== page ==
The catcher wore a kippah: Jesse Levis of the Brewers

"It's like any other profession," said Levis, a Conservative Jew and one of five active Jewish major-league ballplayers. "If you're good enough and you work hard at it, you can be successful."

The 28-year-old Philadelphia native was raised in a Conservative household and attended Hebrew school. Baseball games and practices were scheduled around his religious practices.

"I got it done," Levis said. "I had a bar mitzvah and I respected all the holidays. I had plenty of time for school, baseball and friends."

After playing Little League and American Legion ball as a kid, Levis played three years at the University of North Carolina. He also played in the Cape Cod League during the summer. The Philadelphia Phillies thought Levis was good enough to select in the 36th round of the June 1986 amateur baseball draft. Although the Phillies were Levis' favorite team, he instead signed with the Cleveland Indians after they chose him in the fourth round of the June 1989 draft.

Levis made his majorleague debut April 24, 1992, when Cleveland purchased his contract from the Colorado Springs Sky Sox, its Triple-A team back then. He spent parts of the 1992-to-'95 seasons with the Indians, mostly as a backup catcher, and traveled with them during the 1995 post-season as an alternate, warming up pitchers in the bullpen.

Entering this season, Levis hit .240 with one home run and 10 runs batted in for his career.

During the 1995 off-season, Cleveland traded Levis to Milwaukee for minor-league pitchers Scott and Jared Camp. Through June 14, Levis was hitting .255 with no home runs and five RBIs in 51 at bats for the Brewers. Levis hit a pinch-hit single off Red Sox reliever Heathcliff Slocumb in the ninth inning of Milwaukee's 11-8 victory over Boston June 9.

"It's a dream come true," Levis said. "When I was 5 years old, I remember going to a Phillies game and saying, `Wow! I want to be a major leaguer!' "

He also wants to practice Judaism. Levis said he fasts on the Thursday night (because it's usually a day off) before Yom Kippur if he anticipates playing the next day. He also attends minyan when possible. Although he doesn't keep kosher, Levis asked the youngsters from Maccabi if they knew of any local kosher restaurants. They suggested several places.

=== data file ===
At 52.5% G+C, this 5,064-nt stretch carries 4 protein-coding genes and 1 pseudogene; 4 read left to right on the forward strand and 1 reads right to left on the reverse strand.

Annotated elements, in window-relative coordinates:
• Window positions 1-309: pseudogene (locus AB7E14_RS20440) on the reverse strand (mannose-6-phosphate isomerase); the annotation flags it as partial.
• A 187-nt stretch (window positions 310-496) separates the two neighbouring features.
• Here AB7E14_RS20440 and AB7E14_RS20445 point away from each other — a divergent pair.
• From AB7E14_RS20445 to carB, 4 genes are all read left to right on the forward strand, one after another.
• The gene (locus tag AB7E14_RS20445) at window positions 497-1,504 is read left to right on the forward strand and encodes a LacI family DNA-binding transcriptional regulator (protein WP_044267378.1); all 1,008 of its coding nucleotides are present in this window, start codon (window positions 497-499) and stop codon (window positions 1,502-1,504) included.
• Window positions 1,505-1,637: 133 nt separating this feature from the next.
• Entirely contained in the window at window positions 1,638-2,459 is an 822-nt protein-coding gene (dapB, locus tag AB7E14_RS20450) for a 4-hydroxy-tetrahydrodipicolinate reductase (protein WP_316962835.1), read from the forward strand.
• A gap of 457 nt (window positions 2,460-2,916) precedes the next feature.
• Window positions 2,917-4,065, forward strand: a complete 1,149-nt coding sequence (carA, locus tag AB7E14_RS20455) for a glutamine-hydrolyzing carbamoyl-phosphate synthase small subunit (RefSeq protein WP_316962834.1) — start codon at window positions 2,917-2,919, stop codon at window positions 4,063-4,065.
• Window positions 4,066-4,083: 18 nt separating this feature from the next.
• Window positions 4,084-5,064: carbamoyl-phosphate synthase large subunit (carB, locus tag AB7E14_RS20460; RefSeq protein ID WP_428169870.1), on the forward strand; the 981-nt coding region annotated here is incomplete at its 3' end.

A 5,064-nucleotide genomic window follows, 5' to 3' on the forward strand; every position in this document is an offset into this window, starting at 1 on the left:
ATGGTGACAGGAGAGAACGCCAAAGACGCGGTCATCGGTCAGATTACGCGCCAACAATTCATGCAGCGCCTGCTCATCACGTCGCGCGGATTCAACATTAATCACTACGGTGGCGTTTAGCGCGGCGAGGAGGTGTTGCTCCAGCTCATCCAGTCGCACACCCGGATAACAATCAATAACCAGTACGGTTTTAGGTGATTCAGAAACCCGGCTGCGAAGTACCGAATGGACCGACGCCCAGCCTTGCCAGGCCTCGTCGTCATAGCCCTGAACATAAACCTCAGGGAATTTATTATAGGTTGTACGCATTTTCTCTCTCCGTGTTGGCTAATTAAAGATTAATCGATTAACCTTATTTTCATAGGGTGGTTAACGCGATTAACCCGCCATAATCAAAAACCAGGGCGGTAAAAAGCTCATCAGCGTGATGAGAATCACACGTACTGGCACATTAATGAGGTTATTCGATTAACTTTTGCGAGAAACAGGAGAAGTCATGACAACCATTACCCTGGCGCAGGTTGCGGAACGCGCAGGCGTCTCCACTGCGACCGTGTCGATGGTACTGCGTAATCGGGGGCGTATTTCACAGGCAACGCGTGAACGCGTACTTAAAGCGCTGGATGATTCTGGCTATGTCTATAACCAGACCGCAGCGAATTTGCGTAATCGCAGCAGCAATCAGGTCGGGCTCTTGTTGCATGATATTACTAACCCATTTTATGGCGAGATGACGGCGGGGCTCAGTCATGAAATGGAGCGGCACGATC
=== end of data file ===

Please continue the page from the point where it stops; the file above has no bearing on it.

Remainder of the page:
"He's nice," said Jacob Kriegel, 9, of Sharon, Mass., a suburb south of Boston. "He's not afraid to say he's Jewish."

One youngster asked Levis about anti-Semitism in the majors. Levis said he's heard "jokes and stuff about being cheap," but nothing malicious.

"There's not a whole lot of anti-Semitism," Levis said. "But some people may talk behind your back."

Levis said his wife, the former Joan Greenspan, came from an Orthodox household. He said her family has been "really supportive" of his career, even though he can't practice Judaism as much as he'd like.

"They love it," Levis said.

The Maccabi youngsters had mixed feelings about Levis' decisions regarding his career and his heritage. They wondered if his loyalty to Judaism should exceed his loyalty to his team.

"I think he should try to stay home on the holidays," said Janna Fox, 10, of suburban Milton. "But if the team really needs him…"

"He's letting down the Jewish tradition if he doesn't observe the holidays," Kriegel said, "but he's letting his team down if he doesn't play."

"That's really judging a baseball player by his religion," added Talyi Calm, 11, of Sharon. "I don't think that's the main goal of baseball."

The other major leaguers who are reportedly Jewish are pitchers Mike Milchin of the Minnesota Twins and Jose Bautista of the Chicago Cubs, catcher Brad Ausmus of the San Diego Padres and outfielder Shawn Green of the Toronto Blue Jays.